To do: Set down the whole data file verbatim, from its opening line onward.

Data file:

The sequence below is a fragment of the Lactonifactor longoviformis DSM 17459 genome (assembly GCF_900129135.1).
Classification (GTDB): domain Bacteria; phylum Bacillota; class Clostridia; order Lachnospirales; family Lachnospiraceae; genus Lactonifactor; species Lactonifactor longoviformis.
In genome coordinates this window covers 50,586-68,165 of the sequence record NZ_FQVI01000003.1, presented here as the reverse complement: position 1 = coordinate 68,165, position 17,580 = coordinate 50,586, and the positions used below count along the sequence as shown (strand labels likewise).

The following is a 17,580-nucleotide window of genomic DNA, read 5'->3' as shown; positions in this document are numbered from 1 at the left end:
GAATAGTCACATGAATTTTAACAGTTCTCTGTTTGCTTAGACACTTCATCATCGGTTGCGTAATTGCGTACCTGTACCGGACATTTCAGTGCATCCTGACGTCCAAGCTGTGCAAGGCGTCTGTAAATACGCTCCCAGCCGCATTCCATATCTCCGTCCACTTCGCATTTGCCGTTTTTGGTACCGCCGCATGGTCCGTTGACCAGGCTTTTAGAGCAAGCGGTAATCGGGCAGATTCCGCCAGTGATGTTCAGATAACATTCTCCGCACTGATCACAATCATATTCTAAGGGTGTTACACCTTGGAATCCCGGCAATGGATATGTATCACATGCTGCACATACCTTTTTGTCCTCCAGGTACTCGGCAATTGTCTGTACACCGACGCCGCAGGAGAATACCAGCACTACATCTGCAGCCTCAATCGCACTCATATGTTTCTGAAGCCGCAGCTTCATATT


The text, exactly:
The sequence below is a fragment of the Lactonifactor longoviformis DSM 17459 genome (assembly GCF_900129135.1).
Classification (GTDB): domain Bacteria; phylum Bacillota; class Clostridia; order Lachnospirales; family Lachnospiraceae; genus Lactonifactor; species Lactonifactor longoviformis.
In genome coordinates this window covers 50,586-68,165 of the sequence record NZ_FQVI01000003.1, presented here as the reverse complement: position 1 = coordinate 68,165, position 17,580 = coordinate 50,586, and the positions used below count along the sequence as shown (strand labels likewise).

The following is a 17,580-nucleotide window of genomic DNA, read 5'->3' as shown; positions in this document are numbered from 1 at the left end:
GAATAGTCACATGAATTTTAACAGTTCTCTGTTTGCTTAGACACTTCATCATCGGTTGCGTAATTGCGTACCTGTACCGGACATTTCAGTGCATCCTGACGTCCAAGCTGTGCAAGGCGTCTGTAAATACGCTCCCAGCCGCATTCCATATCTCCGTCCACTTCGCATTTGCCGTTTTTGGTACCGCCGCATGGTCCGTTGACCAGGCTTTTAGAGCAAGCGGTAATCGGGCAGATTCCGCCAGTGATGTTCAGATAACATTCTCCGCACTGATCACAATCATATTCTAAGGGTGTTACACCTTGGAATCCCGGCAATGGATATGTATCACATGCTGCACATACCTTTTTGTCCTCCAGGTACTCGGCAATTGTCTGTACACCGACGCCGCAGGAGAATACCAGCACTACATCTGCAGCCTCAATCGCACTCATATGTTTCTGAAGCCGCAGCTTCATATT